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With the downturn in public stocks beginning in 2022, many institutional limited partners are struggling with the so-called denominator effect, and so reducing their exposure to private equity. On the other hand, individual investors increasingly conclude that they need to make private equity a core component of their portfolios. Key motivators for this include higher returns than those available in public markets and the enduring need for portfolio diversification.
Historically, private equity products have been targeted at institutional investors, with individuals facing several barriers, such as high minimum investments, lack of liquidity, high fees and insufficient domain knowledge. However, things are beginning to change: New investment products are being launched to better cater to individual investor needs, and new technologies are being developed to reduce the costs of servicing individuals.
Although there is a need for more innovation, it’s encouraging to see the private equity industry starting to make a concerted effort to democratize access to this high-performing asset class, and individual investors are responding by increasing their allocations to it.
Related: A Beginner’s Guide to Private Equity
Individual investors are increasingly aware of the higher returns available in private markets. For example, over the two decades ending in 2021, private equity generated an IRR of 15%, compared to 8% in public markets, according to Cambridge Associates. To put this in perspective, a dollar invested in 2001 would have turned into $15 by 2021 if invested in a private equity index portfolio, compared to just $5 if invested in the public markets.
Further, companies are increasingly staying private longer, meaning more growth is being captured in the private markets. For example, the average age at IPO is almost 12 years for technology companies now, as opposed to five years back in 1999.
Critical for diversification
Individual investors are also trying to find new opportunities for broadening the sweep of their portfolios because traditional diversification offered by public market indices has significantly reduced. (For example, the technology sector now makes up 40% of the S&P 500 index, and just five technology firms make up 23% of the index.) More broadly, the universe of publicly listed companies has been shrinking — down by almost 50% from approximately 7,500 in the mid-’90s to 3,500 today. This significantly reduces an individual investor’s ability to diversify using only public equity investments.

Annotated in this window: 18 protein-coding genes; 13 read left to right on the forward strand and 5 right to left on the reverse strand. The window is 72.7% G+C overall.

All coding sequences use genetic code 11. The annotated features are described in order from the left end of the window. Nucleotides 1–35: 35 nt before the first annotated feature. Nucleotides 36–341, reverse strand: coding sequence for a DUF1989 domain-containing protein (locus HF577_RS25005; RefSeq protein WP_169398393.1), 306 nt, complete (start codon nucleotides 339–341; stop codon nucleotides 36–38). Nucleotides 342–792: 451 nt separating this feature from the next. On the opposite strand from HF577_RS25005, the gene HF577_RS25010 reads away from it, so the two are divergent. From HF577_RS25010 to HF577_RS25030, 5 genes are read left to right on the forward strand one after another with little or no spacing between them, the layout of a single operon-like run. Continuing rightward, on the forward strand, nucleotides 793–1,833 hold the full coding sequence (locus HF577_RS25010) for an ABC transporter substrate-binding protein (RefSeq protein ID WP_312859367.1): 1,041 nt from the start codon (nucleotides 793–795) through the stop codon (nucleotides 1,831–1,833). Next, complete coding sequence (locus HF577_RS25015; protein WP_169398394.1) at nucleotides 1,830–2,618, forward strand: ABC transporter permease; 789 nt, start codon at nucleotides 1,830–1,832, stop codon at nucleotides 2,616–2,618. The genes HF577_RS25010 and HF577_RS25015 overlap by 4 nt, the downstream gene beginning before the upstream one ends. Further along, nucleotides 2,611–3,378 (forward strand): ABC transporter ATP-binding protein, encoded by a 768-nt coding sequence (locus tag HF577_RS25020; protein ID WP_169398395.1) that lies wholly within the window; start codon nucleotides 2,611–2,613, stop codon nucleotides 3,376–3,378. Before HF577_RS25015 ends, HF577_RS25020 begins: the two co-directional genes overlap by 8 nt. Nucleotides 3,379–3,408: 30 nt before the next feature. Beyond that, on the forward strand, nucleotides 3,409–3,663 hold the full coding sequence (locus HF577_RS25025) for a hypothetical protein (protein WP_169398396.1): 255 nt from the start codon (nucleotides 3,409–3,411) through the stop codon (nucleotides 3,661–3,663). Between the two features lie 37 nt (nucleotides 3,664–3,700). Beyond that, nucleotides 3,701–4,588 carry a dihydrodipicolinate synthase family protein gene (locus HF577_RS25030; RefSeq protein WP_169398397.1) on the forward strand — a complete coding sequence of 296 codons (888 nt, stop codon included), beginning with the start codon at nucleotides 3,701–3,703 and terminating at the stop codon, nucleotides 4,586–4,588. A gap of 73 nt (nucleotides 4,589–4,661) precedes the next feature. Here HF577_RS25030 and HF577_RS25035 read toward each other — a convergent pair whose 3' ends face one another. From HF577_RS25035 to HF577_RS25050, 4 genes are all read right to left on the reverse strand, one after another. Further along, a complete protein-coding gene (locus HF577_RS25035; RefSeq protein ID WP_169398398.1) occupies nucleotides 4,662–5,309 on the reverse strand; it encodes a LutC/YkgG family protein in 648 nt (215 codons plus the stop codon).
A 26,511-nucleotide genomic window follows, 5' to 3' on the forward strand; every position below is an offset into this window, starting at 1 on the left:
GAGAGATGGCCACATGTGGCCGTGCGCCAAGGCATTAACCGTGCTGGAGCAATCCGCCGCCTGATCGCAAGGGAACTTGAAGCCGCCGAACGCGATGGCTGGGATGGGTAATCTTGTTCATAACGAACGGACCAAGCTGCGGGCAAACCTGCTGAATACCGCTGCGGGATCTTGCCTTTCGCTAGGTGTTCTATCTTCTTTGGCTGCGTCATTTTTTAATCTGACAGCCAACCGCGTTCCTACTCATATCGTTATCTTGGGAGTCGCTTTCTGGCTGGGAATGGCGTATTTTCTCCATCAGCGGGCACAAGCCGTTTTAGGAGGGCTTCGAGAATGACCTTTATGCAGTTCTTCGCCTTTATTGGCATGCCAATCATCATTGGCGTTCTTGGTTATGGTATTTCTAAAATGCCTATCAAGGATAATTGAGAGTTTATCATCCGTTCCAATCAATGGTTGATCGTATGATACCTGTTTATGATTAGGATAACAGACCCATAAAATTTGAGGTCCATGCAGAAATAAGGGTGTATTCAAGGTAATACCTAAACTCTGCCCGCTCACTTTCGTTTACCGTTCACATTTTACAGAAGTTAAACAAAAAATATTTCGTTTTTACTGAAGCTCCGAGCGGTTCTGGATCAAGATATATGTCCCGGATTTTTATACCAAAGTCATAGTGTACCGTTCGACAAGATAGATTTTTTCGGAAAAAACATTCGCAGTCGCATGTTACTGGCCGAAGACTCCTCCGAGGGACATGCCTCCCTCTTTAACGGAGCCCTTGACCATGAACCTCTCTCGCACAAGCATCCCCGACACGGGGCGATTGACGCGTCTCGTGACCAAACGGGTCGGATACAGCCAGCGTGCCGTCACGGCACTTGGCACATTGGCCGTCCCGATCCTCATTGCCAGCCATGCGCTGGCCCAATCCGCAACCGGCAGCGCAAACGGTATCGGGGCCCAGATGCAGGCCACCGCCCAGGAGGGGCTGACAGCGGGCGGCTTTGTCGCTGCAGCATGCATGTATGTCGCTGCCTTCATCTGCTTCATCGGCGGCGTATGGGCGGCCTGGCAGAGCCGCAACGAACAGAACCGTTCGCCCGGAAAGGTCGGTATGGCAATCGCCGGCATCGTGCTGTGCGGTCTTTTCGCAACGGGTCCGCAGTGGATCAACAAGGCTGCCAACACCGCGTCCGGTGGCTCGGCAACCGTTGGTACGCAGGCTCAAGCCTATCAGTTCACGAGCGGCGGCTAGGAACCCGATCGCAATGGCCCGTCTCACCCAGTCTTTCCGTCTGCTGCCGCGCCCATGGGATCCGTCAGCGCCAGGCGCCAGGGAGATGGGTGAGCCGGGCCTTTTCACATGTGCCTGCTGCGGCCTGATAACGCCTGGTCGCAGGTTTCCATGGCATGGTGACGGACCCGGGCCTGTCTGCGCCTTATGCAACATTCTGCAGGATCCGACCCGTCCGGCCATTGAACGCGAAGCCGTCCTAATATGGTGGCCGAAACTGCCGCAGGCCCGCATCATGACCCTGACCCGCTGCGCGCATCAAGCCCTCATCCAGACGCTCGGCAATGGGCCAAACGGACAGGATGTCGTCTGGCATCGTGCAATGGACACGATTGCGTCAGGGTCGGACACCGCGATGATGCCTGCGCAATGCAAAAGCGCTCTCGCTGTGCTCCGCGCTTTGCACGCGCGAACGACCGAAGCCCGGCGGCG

By contrast, the private market provides significant opportunities. Eighty-five percent of companies in the U.S. with more than $100 million in revenues are private. That translates to 18,000 private businesses compared with 2,800 publicly listed ones. By increasing their investments in private equity, individual investors can access these thousands of privately owned enterprises and become partial owners of a broader swath of the economy.
Traditional restraints to access
Historically, private equity products have been targeted at institutional investors, such as endowments and pension funds. Inefficient fund structures that require high minimum investment amounts (more than $500,000) and have 10-year lock-up periods with no liquidity have been a significant barrier for individual investors. In addition, high fees and limited domain knowledge for picking among the available investment options have kept individual investor allocations from being meaningfully higher.
Innovations enabling increased access
Over the past few years, there have been two key developments democratizing access to private equity. First, technology platforms such as iCapital and CAIS are building software to automate portions of the workflow required for investing in private funds. Traditionally, this has been a manual and paper-based process, but these new tech products make it easier for wealth managers to add private equity funds to their clients’ portfolios, removing a key barrier.
Second, blue-chip private equity firms like KKR, Blackstone and Apollo have recently launched products that better align with the needs of the individual investor. For example, KKR’s private market fund, targeted at the individual investor segment, offers access to KKR’s private equity portfolio. Importantly, the fund offers monthly subscriptions with minimums as low as $25,000 and limited liquidity, up to 5% of the fund’s assets every quarter.
While this is an encouraging beginning, there is still a long way to go, with individual investors allocating less than 5% of their portfolios to private markets today compared to 30 to 35% for institutional investors. Future innovations need to further simplify products, increase liquidity, reduce fees and provide access to high-quality funds beyond the handful of mega-cap managers to materially increase individual investor allocations. In addition, work needs to be done to further familiarize individual investors with private equity and make them comfortable allocating meaningfully higher portions of their portfolios to this asset class.
It is heartening to see individual investors becoming open to adding private equity to their portfolios and the private equity industry beginning to make individual investors core to their fundraising efforts. Although this trend will provide an opportunity for private equity funds to continue growing, most importantly, it will drive higher retirement savings for individual investors and provide additional capital for private businesses.